1. Can an individual/private business garnish wages if a contract has been signed with the client agreeing to it?

There are several scenarios that must be examined in order to properly address this question, as each bears its own legal regime. However, in most situations, wages will not be susceptible of garnishment, as it is tantamount to a seizure of property.

Situation #1

According to s. 89 (Indian Act), the seizure of property on reserve is not possible by a “person” other than an “Indian” or a “band”. This is a right that cannot be contracted away since it is probably a matter of “public order” (see: Mitchell v. Sandy Bay Indian Band, [1990] S.C.R. 85). Therefore, in order for garnishment to succeed on a reserve, the garnishee must be either a non-“Indian” or not a “band”, otherwise they are protected by s. 89. Despite an entire “Indian” ownership, both corporations, and partnerships cannot by definition be considered “Indians”, and nor can they be “bands”, and are therefore beyond the protection of s. 89. A sole proprietorship owned by an Indian, on the other hand, is considered an Indian.

Situation #2

Assuming the garnishee and garnishor are both either an Indian or a band, (and are thus exempt from restrictions on garnishment/seizure), or in the alternative, that s. 89 does not apply, (in which case garnishment/seizure is according to applicable law) is the procedure for seizure by garnishment is governed by the Code of Civil Procedure, s. 625-650. A contractual agreement by a client permitting garnishment does not eliminate the required process of obtaining a judgment, which is the focus of this procedure; however, it will facilitate the burden of proof in that procedure.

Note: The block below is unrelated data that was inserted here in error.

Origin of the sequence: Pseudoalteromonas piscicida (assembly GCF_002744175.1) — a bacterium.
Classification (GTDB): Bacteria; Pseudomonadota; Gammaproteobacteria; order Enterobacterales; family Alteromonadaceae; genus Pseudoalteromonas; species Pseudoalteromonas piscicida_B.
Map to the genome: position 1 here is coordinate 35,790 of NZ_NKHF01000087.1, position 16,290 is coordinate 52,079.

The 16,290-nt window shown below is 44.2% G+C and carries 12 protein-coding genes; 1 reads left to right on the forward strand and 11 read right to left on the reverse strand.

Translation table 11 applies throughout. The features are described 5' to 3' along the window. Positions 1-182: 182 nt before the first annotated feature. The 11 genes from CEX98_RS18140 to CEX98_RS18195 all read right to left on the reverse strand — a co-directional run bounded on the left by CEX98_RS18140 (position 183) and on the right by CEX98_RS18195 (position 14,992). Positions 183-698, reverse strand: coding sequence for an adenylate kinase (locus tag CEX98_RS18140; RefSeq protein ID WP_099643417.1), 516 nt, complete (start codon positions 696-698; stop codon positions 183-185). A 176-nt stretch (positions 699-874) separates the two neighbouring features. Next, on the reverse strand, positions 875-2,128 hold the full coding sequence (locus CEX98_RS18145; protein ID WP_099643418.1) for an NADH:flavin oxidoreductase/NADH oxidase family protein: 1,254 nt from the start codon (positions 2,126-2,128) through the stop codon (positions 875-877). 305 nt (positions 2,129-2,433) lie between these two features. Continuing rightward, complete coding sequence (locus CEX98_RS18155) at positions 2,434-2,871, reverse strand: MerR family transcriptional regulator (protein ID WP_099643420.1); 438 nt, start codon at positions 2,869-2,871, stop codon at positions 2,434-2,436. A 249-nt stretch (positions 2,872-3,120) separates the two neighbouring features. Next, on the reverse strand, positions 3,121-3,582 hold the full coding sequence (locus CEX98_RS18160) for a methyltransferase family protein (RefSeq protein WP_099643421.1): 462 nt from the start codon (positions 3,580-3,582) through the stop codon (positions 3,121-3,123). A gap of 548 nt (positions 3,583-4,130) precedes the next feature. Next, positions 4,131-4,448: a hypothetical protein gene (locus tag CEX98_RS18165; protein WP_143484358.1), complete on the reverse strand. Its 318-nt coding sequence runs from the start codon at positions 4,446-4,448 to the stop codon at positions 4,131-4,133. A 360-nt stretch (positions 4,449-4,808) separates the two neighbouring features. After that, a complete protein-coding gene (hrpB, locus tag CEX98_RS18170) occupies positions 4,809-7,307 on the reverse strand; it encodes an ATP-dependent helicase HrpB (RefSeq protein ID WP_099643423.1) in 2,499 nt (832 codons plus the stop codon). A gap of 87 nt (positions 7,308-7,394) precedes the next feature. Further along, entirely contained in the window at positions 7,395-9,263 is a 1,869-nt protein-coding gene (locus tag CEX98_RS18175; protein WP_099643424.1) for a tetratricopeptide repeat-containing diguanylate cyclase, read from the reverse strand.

Situation #3

In a third situation, let us assume [1] that the “client” is himself or herself an employee, and not a third party who entered into the contract, or did not enter into a contract with another other than his/her employee, and [2] that this contract does not violate rules of contract formation, or that consent was not vitiated, or that some other exception can be found to render the contract either void or invalid. In this scenario, the CCQ enables the contractual retention of monies. Retention, here, is different than garnishment, since no seizure is necessary. The employer is the one with whom the employee/client entered into a relationship, and the monies therefore need not be “seized” as they already are in the employer’s possession. However, a right of retention can only be contractually granted if it is not waiving a public order right. Since in an employment contract, one’s right to one’s wages is a matter of public order, the monies being retained must be something other than employment wages, however unlikely that may be. In this case, the following CCQ provisions on retention would apply.

Art. 1592

A party who, with the consent of the other party, has detention of property belonging to the latter has a right to retain it pending full-payment of his claim against him, if the claim is exigible and is directly related to the property of which he has detention.

 

Art. 1593(1)

The right of retention may be set up against anyone.

 

Art. 553. The following are exempt from seizure:

(7) Benefits payable under a supplemental pension plan to which an employer contributes on behalf of his employees, other amounts declared unseizable by an Act governing such plans and contributions paid or to be paid into such plans

Furthermore, under laws pertaining to bankruptcy in Quebec, a certain portion of salaries and wages based on the number of dependants are exempt from seizure as well. Therefore, the amount must be taken into consideration in each given situation.

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